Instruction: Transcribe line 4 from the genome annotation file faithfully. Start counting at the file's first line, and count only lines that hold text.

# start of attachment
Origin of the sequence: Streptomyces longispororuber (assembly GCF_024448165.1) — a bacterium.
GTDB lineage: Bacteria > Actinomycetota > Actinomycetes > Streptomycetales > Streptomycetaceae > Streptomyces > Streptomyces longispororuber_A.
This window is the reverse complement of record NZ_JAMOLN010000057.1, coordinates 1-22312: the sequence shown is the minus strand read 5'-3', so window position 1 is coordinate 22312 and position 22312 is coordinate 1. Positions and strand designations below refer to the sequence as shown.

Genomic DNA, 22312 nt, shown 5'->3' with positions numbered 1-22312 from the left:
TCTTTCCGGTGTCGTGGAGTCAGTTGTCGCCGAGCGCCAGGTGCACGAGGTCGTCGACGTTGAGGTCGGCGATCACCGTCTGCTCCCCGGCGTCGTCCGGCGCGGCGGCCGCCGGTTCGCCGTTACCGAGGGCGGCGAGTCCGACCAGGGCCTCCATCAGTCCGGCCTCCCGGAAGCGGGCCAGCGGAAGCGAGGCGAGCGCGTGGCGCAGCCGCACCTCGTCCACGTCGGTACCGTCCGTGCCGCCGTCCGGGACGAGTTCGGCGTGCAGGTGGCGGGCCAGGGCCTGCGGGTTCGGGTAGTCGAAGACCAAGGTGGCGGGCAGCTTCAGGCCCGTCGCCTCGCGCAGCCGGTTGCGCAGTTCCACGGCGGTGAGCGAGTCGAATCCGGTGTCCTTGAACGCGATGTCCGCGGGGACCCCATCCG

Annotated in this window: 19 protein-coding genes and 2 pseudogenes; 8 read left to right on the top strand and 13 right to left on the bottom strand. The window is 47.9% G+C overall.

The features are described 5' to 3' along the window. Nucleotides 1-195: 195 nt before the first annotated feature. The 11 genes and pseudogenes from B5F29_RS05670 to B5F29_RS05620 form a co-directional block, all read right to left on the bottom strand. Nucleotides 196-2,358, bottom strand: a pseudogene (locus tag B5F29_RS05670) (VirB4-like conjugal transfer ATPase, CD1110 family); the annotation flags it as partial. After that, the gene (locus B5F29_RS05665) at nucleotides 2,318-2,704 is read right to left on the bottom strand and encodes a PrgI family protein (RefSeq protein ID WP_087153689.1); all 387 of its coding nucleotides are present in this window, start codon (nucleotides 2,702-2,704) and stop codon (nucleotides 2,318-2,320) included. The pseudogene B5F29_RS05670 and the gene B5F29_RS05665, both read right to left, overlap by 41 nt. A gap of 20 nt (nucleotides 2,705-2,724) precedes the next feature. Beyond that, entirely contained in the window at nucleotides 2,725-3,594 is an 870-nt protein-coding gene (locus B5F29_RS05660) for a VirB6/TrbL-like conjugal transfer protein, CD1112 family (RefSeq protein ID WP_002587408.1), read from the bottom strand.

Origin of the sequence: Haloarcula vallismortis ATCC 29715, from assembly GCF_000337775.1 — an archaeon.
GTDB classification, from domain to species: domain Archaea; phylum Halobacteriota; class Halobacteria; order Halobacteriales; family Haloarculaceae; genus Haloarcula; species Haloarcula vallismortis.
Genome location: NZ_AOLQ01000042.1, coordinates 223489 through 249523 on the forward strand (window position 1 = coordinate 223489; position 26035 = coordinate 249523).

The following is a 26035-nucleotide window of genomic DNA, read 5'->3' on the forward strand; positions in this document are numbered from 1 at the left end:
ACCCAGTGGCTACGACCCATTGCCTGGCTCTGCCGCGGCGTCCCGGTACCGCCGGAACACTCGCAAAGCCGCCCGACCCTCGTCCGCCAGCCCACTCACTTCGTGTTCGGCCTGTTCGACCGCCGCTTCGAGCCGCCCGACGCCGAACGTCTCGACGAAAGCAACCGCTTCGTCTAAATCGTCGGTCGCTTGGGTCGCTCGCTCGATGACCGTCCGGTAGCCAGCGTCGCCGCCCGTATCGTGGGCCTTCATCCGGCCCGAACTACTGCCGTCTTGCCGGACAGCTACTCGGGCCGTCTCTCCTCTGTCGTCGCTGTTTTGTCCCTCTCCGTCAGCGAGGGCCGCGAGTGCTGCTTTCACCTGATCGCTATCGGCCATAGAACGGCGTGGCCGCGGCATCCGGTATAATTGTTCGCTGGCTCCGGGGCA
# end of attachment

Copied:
Genomic DNA, 22312 nt, shown 5'->3' with positions numbered 1-22312 from the left: